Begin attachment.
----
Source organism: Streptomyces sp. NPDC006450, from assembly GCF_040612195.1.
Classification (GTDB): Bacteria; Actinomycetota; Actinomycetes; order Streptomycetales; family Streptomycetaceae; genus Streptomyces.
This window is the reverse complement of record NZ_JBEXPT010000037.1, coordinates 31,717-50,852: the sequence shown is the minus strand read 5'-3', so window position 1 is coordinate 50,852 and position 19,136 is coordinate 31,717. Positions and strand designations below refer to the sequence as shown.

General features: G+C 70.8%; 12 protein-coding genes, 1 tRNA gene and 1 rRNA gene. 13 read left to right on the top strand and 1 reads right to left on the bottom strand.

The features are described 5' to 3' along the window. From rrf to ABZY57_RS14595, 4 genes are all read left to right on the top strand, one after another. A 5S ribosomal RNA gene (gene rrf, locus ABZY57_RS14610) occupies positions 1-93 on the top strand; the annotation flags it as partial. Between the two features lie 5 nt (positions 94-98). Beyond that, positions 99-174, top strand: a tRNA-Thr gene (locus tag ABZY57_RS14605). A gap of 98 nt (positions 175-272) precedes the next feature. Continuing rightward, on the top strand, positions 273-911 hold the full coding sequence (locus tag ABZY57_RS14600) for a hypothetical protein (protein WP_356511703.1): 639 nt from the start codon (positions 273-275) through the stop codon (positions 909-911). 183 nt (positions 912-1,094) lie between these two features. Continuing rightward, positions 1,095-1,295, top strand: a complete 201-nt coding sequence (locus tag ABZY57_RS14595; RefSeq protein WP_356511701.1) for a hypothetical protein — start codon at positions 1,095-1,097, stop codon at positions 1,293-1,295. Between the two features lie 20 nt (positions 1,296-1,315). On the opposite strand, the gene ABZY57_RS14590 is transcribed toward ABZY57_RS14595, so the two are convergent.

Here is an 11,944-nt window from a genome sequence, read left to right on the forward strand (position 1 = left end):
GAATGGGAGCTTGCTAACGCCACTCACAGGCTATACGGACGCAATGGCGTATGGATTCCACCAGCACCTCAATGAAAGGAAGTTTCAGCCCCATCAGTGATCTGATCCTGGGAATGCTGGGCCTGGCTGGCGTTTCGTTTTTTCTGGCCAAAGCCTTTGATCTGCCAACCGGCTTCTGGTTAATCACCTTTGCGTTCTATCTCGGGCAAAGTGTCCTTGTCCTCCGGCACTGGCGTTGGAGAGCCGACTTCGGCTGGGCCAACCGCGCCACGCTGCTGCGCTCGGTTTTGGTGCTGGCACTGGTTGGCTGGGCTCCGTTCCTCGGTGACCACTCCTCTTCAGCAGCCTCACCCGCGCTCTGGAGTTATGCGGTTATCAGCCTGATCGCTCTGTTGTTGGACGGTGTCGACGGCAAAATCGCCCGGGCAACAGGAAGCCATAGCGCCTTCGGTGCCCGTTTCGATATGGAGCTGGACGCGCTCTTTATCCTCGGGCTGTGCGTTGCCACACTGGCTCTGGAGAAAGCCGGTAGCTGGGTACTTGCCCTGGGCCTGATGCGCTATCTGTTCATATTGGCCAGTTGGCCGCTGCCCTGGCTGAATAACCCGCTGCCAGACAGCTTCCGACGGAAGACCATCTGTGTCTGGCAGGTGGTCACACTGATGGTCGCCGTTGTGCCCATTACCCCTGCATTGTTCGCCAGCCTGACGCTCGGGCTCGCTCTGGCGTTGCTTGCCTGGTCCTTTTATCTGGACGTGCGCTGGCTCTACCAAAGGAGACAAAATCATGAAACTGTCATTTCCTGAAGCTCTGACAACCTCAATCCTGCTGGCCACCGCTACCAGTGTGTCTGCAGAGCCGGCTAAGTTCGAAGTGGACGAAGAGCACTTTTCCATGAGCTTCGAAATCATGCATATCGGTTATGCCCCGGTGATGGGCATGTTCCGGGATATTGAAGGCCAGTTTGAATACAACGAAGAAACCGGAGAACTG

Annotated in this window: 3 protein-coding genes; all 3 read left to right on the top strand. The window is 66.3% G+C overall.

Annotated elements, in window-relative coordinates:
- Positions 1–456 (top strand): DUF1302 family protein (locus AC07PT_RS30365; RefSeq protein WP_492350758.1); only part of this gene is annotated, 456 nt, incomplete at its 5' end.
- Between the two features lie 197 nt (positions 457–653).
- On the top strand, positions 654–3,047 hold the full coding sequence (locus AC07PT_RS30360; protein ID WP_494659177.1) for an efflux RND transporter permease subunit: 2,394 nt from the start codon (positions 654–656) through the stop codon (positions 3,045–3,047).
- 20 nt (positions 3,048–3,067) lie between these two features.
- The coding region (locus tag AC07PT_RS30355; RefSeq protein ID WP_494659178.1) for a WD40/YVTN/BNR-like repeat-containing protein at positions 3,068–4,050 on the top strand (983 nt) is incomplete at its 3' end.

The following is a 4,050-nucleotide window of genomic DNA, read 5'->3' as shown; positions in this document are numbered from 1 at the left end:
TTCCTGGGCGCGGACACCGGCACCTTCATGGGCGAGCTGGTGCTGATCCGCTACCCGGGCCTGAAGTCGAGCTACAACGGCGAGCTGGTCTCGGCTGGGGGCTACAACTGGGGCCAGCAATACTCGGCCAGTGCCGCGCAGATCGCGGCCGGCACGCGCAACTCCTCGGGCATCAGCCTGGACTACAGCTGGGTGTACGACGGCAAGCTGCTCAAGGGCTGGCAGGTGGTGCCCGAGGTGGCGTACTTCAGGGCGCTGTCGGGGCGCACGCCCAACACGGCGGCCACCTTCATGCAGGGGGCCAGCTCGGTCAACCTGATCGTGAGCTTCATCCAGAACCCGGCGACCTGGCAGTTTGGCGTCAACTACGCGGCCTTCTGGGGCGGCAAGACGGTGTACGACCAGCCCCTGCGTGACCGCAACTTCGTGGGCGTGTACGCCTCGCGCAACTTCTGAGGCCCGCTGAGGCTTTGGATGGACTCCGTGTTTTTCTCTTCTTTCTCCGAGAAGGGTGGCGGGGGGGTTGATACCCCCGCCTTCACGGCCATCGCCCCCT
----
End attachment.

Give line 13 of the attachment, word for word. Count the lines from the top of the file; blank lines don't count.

- 20 nt (positions 3,048–3,067) lie between these two features.